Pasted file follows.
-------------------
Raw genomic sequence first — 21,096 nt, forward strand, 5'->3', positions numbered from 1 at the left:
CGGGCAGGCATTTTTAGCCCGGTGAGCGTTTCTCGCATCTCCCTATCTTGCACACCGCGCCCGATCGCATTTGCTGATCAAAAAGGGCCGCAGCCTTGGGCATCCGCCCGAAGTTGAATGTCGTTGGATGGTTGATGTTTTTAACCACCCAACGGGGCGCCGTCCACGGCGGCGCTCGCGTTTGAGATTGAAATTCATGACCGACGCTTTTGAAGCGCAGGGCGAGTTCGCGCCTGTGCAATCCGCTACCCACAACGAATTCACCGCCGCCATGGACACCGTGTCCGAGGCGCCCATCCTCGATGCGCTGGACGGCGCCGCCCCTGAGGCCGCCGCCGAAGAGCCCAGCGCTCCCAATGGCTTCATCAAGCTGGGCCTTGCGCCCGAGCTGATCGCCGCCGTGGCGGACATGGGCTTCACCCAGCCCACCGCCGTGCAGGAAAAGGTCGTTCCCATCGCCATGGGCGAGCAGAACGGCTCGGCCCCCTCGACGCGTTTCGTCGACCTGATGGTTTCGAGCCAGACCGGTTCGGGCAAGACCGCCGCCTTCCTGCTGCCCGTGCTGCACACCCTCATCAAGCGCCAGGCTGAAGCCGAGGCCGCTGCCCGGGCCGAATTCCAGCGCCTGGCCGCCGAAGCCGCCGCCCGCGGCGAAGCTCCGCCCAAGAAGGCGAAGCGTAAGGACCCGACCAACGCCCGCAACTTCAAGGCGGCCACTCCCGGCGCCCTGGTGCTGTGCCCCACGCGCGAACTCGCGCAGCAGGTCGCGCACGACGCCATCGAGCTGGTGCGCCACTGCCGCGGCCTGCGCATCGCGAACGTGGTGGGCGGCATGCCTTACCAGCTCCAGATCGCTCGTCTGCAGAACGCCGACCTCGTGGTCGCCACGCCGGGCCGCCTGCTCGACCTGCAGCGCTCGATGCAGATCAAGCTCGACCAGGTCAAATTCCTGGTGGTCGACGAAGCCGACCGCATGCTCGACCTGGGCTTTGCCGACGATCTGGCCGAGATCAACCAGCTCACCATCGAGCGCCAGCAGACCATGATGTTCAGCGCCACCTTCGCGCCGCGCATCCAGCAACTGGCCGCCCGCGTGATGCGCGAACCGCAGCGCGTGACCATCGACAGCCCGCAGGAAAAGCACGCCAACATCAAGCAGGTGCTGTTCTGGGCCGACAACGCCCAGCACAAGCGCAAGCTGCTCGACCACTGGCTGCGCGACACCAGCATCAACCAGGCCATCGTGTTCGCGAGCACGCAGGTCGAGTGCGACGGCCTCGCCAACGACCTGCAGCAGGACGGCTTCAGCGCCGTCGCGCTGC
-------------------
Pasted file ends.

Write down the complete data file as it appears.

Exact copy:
Raw genomic sequence first — 21,096 nt, forward strand, 5'->3', positions numbered from 1 at the left:
CGGGCAGGCATTTTTAGCCCGGTGAGCGTTTCTCGCATCTCCCTATCTTGCACACCGCGCCCGATCGCATTTGCTGATCAAAAAGGGCCGCAGCCTTGGGCATCCGCCCGAAGTTGAATGTCGTTGGATGGTTGATGTTTTTAACCACCCAACGGGGCGCCGTCCACGGCGGCGCTCGCGTTTGAGATTGAAATTCATGACCGACGCTTTTGAAGCGCAGGGCGAGTTCGCGCCTGTGCAATCCGCTACCCACAACGAATTCACCGCCGCCATGGACACCGTGTCCGAGGCGCCCATCCTCGATGCGCTGGACGGCGCCGCCCCTGAGGCCGCCGCCGAAGAGCCCAGCGCTCCCAATGGCTTCATCAAGCTGGGCCTTGCGCCCGAGCTGATCGCCGCCGTGGCGGACATGGGCTTCACCCAGCCCACCGCCGTGCAGGAAAAGGTCGTTCCCATCGCCATGGGCGAGCAGAACGGCTCGGCCCCCTCGACGCGTTTCGTCGACCTGATGGTTTCGAGCCAGACCGGTTCGGGCAAGACCGCCGCCTTCCTGCTGCCCGTGCTGCACACCCTCATCAAGCGCCAGGCTGAAGCCGAGGCCGCTGCCCGGGCCGAATTCCAGCGCCTGGCCGCCGAAGCCGCCGCCCGCGGCGAAGCTCCGCCCAAGAAGGCGAAGCGTAAGGACCCGACCAACGCCCGCAACTTCAAGGCGGCCACTCCCGGCGCCCTGGTGCTGTGCCCCACGCGCGAACTCGCGCAGCAGGTCGCGCACGACGCCATCGAGCTGGTGCGCCACTGCCGCGGCCTGCGCATCGCGAACGTGGTGGGCGGCATGCCTTACCAGCTCCAGATCGCTCGTCTGCAGAACGCCGACCTCGTGGTCGCCACGCCGGGCCGCCTGCTCGACCTGCAGCGCTCGATGCAGATCAAGCTCGACCAGGTCAAATTCCTGGTGGTCGACGAAGCCGACCGCATGCTCGACCTGGGCTTTGCCGACGATCTGGCCGAGATCAACCAGCTCACCATCGAGCGCCAGCAGACCATGATGTTCAGCGCCACCTTCGCGCCGCGCATCCAGCAACTGGCCGCCCGCGTGATGCGCGAACCGCAGCGCGTGACCATCGACAGCCCGCAGGAAAAGCACGCCAACATCAAGCAGGTGCTGTTCTGGGCCGACAACGCCCAGCACAAGCGCAAGCTGCTCGACCACTGGCTGCGCGACACCAGCATCAACCAGGCCATCGTGTTCGCGAGCACGCAGGTCGAGTGCGACGGCCTCGCCAACGACCTGCAGCAGGACGGCTTCAGCGCCGTCGCGCTGC